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A Journal on Pediatrics, Neonatology, Adolescent Medicine,
Child and Adolescent Psychiatry

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Minerva Pediatrica 2003 June;55(3):195-208


language: English

Human milk substitutes. An American perspective

Baker R.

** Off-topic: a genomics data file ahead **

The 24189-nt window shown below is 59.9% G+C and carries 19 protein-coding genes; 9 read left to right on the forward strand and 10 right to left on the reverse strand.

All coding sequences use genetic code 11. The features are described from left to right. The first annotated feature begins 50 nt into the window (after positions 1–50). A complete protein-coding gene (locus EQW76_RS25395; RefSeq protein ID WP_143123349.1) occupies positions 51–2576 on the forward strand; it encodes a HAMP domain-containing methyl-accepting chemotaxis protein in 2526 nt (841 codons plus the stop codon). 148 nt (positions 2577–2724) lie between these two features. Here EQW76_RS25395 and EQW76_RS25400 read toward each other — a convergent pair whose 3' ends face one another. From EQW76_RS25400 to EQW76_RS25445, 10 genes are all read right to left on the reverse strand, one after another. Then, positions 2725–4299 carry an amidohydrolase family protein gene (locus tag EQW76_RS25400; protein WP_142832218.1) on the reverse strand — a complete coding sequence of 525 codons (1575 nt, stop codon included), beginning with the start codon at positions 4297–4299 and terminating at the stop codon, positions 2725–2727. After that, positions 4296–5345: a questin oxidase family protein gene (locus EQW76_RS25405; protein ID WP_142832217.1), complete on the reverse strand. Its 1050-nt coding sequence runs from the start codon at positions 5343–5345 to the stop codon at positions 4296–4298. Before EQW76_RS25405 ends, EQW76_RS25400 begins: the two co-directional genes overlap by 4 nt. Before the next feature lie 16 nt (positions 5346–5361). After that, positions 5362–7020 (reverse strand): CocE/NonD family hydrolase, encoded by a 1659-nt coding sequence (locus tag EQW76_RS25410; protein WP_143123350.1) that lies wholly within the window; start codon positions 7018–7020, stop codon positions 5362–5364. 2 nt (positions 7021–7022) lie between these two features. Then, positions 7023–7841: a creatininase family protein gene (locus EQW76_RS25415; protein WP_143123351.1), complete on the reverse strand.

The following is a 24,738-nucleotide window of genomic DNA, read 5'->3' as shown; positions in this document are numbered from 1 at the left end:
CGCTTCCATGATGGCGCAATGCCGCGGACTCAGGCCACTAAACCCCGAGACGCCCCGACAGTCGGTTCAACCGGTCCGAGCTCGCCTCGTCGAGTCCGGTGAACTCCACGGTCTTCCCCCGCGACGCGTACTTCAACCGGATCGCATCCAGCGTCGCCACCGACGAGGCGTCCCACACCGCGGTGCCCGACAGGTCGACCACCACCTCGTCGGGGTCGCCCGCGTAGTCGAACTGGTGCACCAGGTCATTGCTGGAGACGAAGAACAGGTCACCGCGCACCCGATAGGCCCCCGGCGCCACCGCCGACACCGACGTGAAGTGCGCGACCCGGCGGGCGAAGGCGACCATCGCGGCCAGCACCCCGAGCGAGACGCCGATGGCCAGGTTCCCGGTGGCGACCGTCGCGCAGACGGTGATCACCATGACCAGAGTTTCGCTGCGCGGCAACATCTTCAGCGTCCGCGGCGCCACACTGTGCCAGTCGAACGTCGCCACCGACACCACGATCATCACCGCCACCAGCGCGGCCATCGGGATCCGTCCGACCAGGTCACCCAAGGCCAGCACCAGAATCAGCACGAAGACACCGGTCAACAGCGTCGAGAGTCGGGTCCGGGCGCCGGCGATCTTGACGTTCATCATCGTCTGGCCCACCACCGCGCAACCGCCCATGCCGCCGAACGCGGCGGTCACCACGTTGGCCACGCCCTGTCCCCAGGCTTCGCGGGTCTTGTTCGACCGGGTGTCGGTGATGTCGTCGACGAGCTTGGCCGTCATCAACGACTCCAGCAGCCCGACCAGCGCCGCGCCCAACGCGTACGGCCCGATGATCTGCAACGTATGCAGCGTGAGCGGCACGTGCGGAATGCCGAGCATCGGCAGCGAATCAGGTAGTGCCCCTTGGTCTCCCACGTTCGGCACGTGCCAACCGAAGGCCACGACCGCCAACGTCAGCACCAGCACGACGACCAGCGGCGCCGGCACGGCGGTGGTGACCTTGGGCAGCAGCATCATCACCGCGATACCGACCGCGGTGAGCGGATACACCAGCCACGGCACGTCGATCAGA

Formula is a substitute for the preferred nutritional fluid for infants, human milk. Considering that human milk is uniquely suited for human infants, formula feeds have done remarkably well in promoting growth and development of bottle-fed and partially breast-fed infants. Early in the last century, the horrendously high infant mortality rate spurred the development of infant formula. A clean source of milk was thought to be necessary to overcome the mainly diarrheal deaths due to unhygienic conditions. Initially, the success of a formula was measured merely by the survival of the infant. As formulas more closely mimicked the performance of human milk, feedings were compared by the ability to support growth. Now, the additions and alterations to formulas have become more sophisticated and the outcome measures may be protection from infections, visual acuity and mental development. Studies to test these outcomes are difficult and often long term. Additionally, mere growth is recognized as an insufficient measure, rather quality of growth needs to be considered. Formula, like no other food, is potentially the sole source of an individual's nutrition for 4 to 6 months of life. In recognition of its importance, formula is the only food that is regulated by its own law in the United States, the Infant Formula Act of 1986. For the future, breast feeding will remain preferable for almost all infants and breastfeeding should be encouraged. Formulas will continue to be used and will continue to be needed. Improving and assuring the adequacy and safety of infant formulas is an increasingly difficult challenge.

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